It’s no secret UV digital is the fastest-growing segment in the wide-format printing industry. As it has evolved, it’s assumed a central place in the graphics business. Now, UV-LED, the latest generation of the technology, is moving rapidly toward the forefront of the UV digital field. Savvy providers are realizing they need to know more about UV-LED and the opportunities it makes possible.
Terry Mitchell, director of marketing for the Graphics System Division of Fujifilm North America in Kansas City, said leading-edge shops should be aware UV-LED may offer an alternative to solvent and eco-solvent presses in creating banners, signs, and point-of-purchase displays. “UV-LED does not emit VOCs, has little or no odor, and offers low operating cost benefits,” he said. “Additionally, the low operating temperature of LED curing systems lets shops produce work with UV curing on heat-sensitive and thin materials.”
But there are disadvantages as well, the chief being that UV-LED printers are slower than existing mercury halide UV curing technology printers.
This month, WFI examines the difference between UV-LED and past UV digital technology, explains why the advent of UV-LED has necessitated the advent of new inks, and explores the markets UV-LED opens up to print service providers. Most importantly, we tackle a question providers are asking. Should they invest in the new technology, or wait for the next step in its evolution?
A Little UV LED History
UV-LED printers have been in the ascendancy for at least the last couple of years, said Fran Gardino, Boston-based business development manager with Mimaki USA. The first iteration of the technology emerged from Russia about four years ago, but never really seemed to catch on in the marketplace, he added.
Mimaki USA came out with its first UV-LED printer about three years ago. The UJV-160 is a hybrid UV-LED printer, featuring flatbed and roll-feed. With it, “you can print thin foam boards, the lightweight stuff, and roll feed media,” Gardino recalled.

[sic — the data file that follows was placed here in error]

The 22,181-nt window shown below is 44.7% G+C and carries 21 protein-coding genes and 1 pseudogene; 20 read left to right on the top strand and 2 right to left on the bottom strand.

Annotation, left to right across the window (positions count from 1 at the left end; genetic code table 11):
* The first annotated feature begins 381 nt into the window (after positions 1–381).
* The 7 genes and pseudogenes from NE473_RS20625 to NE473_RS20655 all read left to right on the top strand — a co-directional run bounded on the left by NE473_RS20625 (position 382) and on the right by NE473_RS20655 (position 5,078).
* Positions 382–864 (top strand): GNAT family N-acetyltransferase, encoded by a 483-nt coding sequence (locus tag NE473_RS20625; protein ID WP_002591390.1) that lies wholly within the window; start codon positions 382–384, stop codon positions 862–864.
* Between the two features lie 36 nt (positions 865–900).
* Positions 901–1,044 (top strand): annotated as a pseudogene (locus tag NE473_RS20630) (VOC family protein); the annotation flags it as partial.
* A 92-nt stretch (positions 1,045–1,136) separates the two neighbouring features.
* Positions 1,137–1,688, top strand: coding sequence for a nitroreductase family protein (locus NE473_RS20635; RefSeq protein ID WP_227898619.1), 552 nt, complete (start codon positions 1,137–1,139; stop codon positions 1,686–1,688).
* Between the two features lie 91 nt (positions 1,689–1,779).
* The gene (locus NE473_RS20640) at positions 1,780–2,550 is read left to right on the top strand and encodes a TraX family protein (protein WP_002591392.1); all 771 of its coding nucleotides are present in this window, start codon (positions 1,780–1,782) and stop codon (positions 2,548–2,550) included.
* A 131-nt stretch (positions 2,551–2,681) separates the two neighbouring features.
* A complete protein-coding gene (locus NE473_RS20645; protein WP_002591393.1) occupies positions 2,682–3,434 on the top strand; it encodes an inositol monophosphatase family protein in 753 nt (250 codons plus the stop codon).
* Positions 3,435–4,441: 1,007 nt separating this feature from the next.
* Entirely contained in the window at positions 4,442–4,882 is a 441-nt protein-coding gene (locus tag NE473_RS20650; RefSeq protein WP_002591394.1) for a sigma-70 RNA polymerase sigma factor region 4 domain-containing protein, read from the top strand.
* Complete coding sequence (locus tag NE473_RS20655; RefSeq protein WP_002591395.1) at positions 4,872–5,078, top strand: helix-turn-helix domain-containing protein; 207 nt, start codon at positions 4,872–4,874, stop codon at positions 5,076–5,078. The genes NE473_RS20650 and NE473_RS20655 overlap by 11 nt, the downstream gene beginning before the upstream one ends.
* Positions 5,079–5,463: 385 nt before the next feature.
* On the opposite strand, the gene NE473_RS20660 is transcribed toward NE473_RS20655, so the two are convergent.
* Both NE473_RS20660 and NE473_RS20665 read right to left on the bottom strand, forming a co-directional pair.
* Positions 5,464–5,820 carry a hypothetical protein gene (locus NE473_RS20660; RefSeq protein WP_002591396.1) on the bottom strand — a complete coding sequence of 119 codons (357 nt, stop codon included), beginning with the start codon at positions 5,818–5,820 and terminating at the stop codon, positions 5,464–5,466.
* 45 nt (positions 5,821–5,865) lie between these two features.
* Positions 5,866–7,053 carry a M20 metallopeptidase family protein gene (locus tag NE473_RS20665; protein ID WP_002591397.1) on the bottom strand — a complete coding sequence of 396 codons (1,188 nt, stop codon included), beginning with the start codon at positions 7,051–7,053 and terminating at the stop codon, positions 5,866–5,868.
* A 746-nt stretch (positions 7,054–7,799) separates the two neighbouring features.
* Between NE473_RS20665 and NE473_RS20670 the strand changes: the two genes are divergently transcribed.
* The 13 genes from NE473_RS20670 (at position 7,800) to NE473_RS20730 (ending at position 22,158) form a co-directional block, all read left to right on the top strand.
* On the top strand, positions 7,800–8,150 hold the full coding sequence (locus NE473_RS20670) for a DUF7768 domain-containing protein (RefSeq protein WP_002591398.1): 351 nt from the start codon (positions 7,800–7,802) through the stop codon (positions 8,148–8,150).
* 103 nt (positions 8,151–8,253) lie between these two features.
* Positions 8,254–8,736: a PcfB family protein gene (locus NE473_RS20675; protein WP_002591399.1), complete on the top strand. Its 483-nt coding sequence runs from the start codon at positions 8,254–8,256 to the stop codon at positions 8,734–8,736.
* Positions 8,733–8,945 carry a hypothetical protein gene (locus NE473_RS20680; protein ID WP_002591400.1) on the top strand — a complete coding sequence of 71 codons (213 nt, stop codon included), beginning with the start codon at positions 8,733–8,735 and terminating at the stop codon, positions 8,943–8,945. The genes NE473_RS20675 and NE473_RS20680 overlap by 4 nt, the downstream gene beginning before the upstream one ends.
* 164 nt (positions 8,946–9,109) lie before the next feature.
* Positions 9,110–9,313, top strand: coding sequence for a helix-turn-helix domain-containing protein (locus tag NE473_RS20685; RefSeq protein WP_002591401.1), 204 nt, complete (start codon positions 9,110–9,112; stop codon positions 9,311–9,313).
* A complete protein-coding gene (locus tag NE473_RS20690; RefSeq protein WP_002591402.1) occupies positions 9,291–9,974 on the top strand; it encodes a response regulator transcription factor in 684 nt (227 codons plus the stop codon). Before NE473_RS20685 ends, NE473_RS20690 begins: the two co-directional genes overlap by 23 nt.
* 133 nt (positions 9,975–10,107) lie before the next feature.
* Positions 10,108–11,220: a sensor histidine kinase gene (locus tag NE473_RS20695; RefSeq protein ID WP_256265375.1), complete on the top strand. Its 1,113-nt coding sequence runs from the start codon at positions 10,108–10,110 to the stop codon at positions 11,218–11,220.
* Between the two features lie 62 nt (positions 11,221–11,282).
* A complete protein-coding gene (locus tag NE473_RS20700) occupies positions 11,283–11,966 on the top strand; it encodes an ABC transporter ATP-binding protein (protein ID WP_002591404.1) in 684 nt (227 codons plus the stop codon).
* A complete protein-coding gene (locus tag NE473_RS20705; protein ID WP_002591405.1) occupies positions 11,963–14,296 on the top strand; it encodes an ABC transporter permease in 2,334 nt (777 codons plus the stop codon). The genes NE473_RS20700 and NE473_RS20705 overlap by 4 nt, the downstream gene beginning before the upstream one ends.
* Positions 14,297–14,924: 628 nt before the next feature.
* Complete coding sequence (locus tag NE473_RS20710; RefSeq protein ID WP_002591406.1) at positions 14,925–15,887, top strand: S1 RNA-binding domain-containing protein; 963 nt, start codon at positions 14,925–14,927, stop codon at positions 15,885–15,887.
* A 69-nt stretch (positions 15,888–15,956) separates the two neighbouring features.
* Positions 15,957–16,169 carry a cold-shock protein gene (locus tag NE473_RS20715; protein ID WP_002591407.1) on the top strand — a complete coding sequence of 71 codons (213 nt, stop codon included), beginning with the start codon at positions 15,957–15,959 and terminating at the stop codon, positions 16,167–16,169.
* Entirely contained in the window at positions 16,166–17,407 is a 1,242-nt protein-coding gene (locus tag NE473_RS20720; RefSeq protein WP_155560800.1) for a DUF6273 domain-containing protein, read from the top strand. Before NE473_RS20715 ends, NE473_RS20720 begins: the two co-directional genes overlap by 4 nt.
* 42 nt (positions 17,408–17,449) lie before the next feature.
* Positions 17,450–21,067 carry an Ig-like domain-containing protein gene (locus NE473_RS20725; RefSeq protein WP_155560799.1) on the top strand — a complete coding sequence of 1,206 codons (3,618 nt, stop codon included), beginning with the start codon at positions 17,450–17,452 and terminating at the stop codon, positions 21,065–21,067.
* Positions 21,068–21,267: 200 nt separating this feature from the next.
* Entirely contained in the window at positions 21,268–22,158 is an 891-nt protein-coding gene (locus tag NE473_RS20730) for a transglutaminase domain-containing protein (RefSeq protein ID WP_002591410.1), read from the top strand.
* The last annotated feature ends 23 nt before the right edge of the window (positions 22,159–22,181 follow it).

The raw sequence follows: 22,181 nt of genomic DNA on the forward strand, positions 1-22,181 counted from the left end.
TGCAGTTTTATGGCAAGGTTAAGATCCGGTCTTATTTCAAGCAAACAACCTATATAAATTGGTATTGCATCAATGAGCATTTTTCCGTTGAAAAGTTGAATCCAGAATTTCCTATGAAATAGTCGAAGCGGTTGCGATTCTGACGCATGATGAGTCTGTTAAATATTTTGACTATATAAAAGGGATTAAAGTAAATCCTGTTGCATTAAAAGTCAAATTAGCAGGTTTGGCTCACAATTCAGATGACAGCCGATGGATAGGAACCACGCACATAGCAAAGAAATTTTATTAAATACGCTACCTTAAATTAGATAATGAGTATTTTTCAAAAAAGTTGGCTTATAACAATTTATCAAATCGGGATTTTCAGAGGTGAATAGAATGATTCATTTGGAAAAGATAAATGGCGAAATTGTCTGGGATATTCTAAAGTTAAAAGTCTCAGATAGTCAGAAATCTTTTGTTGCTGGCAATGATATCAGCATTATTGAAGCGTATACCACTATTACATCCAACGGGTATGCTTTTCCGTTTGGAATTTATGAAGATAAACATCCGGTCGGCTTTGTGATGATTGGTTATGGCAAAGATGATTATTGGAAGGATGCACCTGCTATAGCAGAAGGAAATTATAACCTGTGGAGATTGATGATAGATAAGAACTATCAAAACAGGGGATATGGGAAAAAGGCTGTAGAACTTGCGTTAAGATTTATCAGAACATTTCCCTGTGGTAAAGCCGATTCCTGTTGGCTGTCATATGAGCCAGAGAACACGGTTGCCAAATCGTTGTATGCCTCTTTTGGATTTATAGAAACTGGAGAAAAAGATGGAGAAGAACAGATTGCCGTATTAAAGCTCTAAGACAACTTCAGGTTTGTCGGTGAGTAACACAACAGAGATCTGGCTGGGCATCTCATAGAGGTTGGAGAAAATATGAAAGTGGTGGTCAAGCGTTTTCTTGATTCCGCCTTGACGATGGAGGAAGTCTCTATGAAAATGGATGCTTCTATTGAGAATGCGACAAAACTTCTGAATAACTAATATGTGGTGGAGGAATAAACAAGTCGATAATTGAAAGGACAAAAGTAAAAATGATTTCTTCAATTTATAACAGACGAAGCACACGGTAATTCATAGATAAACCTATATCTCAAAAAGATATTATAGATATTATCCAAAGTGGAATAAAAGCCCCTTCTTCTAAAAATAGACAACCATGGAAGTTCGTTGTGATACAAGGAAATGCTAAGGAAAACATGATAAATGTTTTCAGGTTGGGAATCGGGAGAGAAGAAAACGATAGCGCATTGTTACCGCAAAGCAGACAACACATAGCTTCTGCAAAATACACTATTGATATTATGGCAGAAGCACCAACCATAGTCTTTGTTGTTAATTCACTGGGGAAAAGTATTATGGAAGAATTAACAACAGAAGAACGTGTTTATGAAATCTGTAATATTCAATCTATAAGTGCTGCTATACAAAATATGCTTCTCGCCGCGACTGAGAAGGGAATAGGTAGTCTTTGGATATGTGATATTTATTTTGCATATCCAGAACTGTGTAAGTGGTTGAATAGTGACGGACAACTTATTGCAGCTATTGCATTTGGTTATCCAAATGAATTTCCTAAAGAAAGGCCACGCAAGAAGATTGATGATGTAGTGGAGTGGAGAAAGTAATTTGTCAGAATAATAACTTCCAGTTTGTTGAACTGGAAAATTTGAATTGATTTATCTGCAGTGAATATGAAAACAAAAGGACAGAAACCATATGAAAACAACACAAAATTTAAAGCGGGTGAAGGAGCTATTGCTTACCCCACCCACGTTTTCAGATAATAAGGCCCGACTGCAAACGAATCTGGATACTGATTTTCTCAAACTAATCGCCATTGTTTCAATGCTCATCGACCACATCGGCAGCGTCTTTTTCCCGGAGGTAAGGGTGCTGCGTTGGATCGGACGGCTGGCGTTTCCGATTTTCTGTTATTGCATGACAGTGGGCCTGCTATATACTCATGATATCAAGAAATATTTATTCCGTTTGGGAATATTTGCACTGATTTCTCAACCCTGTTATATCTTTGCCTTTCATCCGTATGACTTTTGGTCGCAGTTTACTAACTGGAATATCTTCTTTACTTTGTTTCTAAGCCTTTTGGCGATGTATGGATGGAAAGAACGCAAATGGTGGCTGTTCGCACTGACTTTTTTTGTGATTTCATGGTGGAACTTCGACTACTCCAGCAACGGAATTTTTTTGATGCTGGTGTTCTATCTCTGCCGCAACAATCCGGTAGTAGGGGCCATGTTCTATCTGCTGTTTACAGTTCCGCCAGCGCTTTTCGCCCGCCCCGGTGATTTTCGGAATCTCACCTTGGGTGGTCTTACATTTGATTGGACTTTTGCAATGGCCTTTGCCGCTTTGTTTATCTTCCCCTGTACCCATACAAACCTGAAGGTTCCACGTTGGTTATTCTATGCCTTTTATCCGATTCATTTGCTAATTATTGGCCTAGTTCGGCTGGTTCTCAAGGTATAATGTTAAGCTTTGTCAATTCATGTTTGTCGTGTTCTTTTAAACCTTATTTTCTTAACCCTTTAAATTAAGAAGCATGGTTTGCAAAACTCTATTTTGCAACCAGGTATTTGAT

Mimaki USA next introduced the JFX-1631, a true flatbed, and then unveiled a smaller true flatbed, the JFX-1615R, both with optional roll feed attachments. Another small UV-LED machine, the UJF-3042, is a 12x16-inch flatbed printer aimed at award, specialty, and industrial markets, which continues to sell well, he said.
Two important benefits of UV-LED printing have fueled its growth: cool operating temperatures and low energy usage. “UV-LED emits a different wavelength than mercury halide lamps,” Mitchell explained.
“The benefit in terms of UV ink curing is less heat generation...UV-LED lamps have a longer operating life than mercury halide lamps, with little to no UV output ‘drop off’ as they age, and they consume less electricity.
“This gives UV-LED a lower operating cost.”
Heat emitted by UV lamps can adversely impact some substrates, such as thin materials susceptible to warping or distortion as a result of heat, Mitchell added. Thus, shops using UV-LED printers are now able to turn out work on thin materials that previously couldn’t be utilized with hot lamp UV printers.
Gardino agreed that the cool operation is an important advantage of UV-LED. “The good thing about the coolness is it doesn’t distort the media,” he said. “Some plastics, the thin PVC, will actually warp if you’re printing in high-quality mode, or even in non-high quality. Anything susceptible to heat will warp. So the benefits are low power consumption UV-LED printers’ energy savings and coolness.”
New Inks Required
With the change in lamps has come a change in the ink formulations used as well. Photoinitiators in UV-LED inks must be “tuned” to the UV wavelength of the LED lamps in order to cure the inks, Mitchell said.
“Typically, there is a higher concentration of photoinitiators as well,” he said.